Soutenu means supported or sustained. Most often, teachers use this term to describe a soutenu turn (assemblé soutenu en tournant), but the term itself can apply to a variety of movements because it describes a quality of movement rather than a specific step.
Assemblé soutenu en tournant, which many teachers shorten to soutenu, is a turn in which the dancer sustains the height of the demi-pointe or pointe while turning. The dancer draws the extended leg in to relevé in 5th. Sometimes the movement begins with the dancer performing a relevé on the supporting foot (especially at the barre) and other times, the dancer piqués or developpés onto demi-pointe/pointe and then draws the second leg in to meet the supporting leg. Once the demi-pointe/pointe level has been created, the dancer crosses to fifth and rotates the body such that the opposite foot finishes in the front. The quality of the movement requires that the dancer's legs come together quickly and that the dancer finishes the turn in demi-pointe/pointe before lowering to demi-plié.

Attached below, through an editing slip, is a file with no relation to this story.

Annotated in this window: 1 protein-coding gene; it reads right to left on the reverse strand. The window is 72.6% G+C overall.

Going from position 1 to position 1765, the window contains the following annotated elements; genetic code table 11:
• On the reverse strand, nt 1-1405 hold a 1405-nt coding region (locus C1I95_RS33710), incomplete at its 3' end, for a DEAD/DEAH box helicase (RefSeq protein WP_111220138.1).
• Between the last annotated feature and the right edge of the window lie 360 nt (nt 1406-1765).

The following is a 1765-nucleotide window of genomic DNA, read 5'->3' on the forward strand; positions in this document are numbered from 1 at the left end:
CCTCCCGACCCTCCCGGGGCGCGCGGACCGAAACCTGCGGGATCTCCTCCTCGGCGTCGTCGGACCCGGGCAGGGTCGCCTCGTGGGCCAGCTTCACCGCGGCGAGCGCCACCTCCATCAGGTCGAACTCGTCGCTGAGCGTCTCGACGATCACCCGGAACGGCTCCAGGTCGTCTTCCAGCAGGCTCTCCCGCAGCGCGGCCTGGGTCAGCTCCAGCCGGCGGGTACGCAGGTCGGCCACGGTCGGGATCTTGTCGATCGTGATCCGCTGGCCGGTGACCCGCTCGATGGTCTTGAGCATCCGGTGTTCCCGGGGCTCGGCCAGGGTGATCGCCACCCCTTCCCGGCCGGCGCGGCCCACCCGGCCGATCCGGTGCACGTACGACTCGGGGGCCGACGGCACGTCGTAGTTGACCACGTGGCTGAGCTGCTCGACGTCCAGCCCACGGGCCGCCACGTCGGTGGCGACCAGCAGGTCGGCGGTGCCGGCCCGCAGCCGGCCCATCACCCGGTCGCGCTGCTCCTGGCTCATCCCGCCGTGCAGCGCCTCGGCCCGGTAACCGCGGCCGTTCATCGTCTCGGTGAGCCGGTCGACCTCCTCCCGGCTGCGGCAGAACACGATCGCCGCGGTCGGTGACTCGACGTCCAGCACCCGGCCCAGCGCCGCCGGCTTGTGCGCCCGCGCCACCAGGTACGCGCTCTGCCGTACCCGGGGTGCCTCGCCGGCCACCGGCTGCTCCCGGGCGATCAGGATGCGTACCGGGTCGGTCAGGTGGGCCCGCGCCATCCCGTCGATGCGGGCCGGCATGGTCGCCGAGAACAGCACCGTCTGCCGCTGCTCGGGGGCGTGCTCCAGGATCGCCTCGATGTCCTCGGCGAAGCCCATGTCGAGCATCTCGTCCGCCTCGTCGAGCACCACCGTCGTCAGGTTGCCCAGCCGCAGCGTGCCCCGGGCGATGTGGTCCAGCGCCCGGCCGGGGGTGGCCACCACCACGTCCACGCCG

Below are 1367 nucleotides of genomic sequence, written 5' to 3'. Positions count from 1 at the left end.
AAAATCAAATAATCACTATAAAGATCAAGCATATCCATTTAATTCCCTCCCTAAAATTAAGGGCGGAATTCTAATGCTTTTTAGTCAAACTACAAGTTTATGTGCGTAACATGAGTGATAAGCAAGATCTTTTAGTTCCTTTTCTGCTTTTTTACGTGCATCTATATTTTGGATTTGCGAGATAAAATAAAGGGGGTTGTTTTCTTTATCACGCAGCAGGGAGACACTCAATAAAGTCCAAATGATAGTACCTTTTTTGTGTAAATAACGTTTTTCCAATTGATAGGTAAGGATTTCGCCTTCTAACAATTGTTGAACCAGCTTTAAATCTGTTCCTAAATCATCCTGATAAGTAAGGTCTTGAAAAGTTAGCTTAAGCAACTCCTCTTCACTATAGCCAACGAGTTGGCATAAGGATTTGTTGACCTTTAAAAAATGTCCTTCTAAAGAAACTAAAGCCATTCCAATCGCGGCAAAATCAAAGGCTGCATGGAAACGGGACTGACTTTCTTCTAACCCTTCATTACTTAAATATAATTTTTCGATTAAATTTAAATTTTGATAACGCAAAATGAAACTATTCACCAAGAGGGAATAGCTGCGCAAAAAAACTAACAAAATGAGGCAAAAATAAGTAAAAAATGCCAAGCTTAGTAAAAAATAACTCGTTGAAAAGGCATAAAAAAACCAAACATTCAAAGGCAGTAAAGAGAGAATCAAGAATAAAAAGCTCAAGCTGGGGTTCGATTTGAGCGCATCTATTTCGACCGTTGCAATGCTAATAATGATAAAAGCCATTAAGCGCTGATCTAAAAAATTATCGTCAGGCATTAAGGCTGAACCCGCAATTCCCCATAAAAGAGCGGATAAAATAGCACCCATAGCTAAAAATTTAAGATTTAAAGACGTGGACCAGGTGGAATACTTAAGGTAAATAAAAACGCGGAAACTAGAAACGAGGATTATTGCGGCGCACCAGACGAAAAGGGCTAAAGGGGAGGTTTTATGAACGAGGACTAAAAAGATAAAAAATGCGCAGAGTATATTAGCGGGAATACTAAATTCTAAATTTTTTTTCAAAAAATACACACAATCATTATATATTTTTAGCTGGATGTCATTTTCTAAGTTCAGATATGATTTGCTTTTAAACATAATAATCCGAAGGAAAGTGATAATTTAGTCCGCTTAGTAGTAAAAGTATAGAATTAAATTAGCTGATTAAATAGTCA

In more general terms, soutenu can be used as an adjective to describe any step or movement that is held by the dancer before progressing to the next step. Most often, one leg is brought to meet the other and the two legs act together to support the body.
Soutenu is pronounced [sut(ə)ny]. Sout sounds like "soup" with the final "p" switched to a "t". The "e" sound in the middle is optional depending on your pronunciation and sounds like "euh." And nu is similar to the first two letters of "nuclear" but the lips are very round and the lower jaw distends slightly. (This u sound is one that we don't have in English). Resist the American temptation to add a W sound to the end of nu.
Imagery that I have found useful in executing and teaching soutenu en tournant include the following: the legs come together to fifth on demi-pointe/pointe to form a support post (imagine the supports hold up the roof in a large warehouse), imagine squeezing the legs together at the end of the turn to sustain the position for a moment before the demi-plié, or visualize a small block or saucer of tea on top of the head to ensure that the turn stays on the same level throughout the rotation.